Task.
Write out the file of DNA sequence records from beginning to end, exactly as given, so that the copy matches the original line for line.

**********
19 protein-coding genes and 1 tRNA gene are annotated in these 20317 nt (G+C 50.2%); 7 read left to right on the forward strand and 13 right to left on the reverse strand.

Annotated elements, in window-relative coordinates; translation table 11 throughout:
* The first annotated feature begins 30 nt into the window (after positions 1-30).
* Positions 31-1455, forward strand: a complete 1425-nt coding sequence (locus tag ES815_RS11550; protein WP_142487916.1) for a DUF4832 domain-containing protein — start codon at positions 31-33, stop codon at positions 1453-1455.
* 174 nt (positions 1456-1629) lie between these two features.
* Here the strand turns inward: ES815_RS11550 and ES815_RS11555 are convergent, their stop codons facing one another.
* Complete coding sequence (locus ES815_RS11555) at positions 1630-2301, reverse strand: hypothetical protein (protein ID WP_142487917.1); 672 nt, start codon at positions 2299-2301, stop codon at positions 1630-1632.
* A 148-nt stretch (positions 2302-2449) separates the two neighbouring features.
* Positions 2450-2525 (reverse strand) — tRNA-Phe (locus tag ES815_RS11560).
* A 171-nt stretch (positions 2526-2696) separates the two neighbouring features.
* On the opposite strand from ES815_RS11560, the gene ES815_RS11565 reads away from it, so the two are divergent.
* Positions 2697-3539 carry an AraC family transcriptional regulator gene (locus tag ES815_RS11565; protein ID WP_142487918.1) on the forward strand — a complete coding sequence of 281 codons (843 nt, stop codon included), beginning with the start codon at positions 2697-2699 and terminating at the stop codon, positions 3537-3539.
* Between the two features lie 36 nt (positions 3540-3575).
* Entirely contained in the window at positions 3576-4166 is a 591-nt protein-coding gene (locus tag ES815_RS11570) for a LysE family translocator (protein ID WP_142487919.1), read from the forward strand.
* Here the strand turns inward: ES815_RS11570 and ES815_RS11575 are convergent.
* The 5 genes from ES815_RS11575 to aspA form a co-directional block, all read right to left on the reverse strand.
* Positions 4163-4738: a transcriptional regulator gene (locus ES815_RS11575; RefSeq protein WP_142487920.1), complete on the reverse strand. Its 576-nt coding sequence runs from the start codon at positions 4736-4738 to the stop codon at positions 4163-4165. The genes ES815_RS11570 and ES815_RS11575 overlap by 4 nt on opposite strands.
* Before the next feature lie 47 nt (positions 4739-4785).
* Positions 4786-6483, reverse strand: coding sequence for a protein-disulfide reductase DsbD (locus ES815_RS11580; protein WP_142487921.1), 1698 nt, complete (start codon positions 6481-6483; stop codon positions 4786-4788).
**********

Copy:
19 protein-coding genes and 1 tRNA gene are annotated in these 20317 nt (G+C 50.2%); 7 read left to right on the forward strand and 13 right to left on the reverse strand.

Annotated elements, in window-relative coordinates; translation table 11 throughout:
* The first annotated feature begins 30 nt into the window (after positions 1-30).
* Positions 31-1455, forward strand: a complete 1425-nt coding sequence (locus tag ES815_RS11550; protein WP_142487916.1) for a DUF4832 domain-containing protein — start codon at positions 31-33, stop codon at positions 1453-1455.
* 174 nt (positions 1456-1629) lie between these two features.
* Here the strand turns inward: ES815_RS11550 and ES815_RS11555 are convergent, their stop codons facing one another.
* Complete coding sequence (locus ES815_RS11555) at positions 1630-2301, reverse strand: hypothetical protein (protein ID WP_142487917.1); 672 nt, start codon at positions 2299-2301, stop codon at positions 1630-1632.
* A 148-nt stretch (positions 2302-2449) separates the two neighbouring features.
* Positions 2450-2525 (reverse strand) — tRNA-Phe (locus tag ES815_RS11560).
* A 171-nt stretch (positions 2526-2696) separates the two neighbouring features.
* On the opposite strand from ES815_RS11560, the gene ES815_RS11565 reads away from it, so the two are divergent.
* Positions 2697-3539 carry an AraC family transcriptional regulator gene (locus tag ES815_RS11565; protein ID WP_142487918.1) on the forward strand — a complete coding sequence of 281 codons (843 nt, stop codon included), beginning with the start codon at positions 2697-2699 and terminating at the stop codon, positions 3537-3539.
* Between the two features lie 36 nt (positions 3540-3575).
* Entirely contained in the window at positions 3576-4166 is a 591-nt protein-coding gene (locus tag ES815_RS11570) for a LysE family translocator (protein ID WP_142487919.1), read from the forward strand.
* Here the strand turns inward: ES815_RS11570 and ES815_RS11575 are convergent.
* The 5 genes from ES815_RS11575 to aspA form a co-directional block, all read right to left on the reverse strand.
* Positions 4163-4738: a transcriptional regulator gene (locus ES815_RS11575; RefSeq protein WP_142487920.1), complete on the reverse strand. Its 576-nt coding sequence runs from the start codon at positions 4736-4738 to the stop codon at positions 4163-4165. The genes ES815_RS11570 and ES815_RS11575 overlap by 4 nt on opposite strands.
* Before the next feature lie 47 nt (positions 4739-4785).
* Positions 4786-6483, reverse strand: coding sequence for a protein-disulfide reductase DsbD (locus ES815_RS11580; protein WP_142487921.1), 1698 nt, complete (start codon positions 6481-6483; stop codon positions 4786-4788).